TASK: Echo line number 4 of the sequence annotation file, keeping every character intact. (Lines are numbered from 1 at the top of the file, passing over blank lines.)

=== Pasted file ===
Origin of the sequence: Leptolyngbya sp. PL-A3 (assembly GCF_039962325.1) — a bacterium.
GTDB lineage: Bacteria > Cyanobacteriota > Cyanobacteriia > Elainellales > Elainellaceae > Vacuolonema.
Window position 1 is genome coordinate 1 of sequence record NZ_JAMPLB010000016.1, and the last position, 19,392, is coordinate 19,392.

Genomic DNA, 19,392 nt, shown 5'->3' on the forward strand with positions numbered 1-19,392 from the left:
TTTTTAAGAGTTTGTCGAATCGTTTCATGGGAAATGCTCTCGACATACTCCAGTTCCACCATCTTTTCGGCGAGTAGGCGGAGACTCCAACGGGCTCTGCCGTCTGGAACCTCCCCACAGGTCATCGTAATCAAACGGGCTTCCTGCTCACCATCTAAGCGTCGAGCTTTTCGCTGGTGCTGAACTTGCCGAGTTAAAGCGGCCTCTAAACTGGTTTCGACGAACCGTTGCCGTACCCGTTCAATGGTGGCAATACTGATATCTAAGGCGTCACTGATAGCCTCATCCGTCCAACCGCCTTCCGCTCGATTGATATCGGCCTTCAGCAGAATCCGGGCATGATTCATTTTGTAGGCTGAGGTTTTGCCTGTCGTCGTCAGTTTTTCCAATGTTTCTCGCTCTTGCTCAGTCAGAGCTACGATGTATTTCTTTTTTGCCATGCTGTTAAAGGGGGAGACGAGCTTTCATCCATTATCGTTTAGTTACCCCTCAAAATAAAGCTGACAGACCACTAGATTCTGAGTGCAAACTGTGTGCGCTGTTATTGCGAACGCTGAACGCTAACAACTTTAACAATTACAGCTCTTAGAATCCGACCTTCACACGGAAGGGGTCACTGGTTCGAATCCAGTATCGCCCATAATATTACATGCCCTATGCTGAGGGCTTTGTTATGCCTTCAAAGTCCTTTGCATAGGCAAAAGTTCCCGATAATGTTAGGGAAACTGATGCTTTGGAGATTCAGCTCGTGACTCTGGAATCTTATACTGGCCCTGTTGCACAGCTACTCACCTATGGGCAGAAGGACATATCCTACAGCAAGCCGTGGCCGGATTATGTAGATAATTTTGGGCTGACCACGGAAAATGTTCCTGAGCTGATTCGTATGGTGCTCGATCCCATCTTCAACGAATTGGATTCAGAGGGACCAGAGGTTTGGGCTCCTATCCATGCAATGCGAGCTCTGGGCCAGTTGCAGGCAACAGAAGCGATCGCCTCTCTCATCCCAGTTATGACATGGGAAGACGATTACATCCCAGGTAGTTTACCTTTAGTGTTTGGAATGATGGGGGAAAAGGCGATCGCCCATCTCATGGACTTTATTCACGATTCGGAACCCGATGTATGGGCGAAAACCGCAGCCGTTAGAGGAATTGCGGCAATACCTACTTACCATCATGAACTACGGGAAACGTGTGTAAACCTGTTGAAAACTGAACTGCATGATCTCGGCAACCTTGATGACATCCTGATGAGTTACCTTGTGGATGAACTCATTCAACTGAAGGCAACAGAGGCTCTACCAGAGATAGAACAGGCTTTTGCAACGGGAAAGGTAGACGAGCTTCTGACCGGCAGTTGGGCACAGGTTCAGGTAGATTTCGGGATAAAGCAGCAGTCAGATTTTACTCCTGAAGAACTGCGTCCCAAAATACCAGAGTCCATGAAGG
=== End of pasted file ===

Genomic DNA, 19,392 nt, shown 5'->3' on the forward strand with positions numbered 1-19,392 from the left: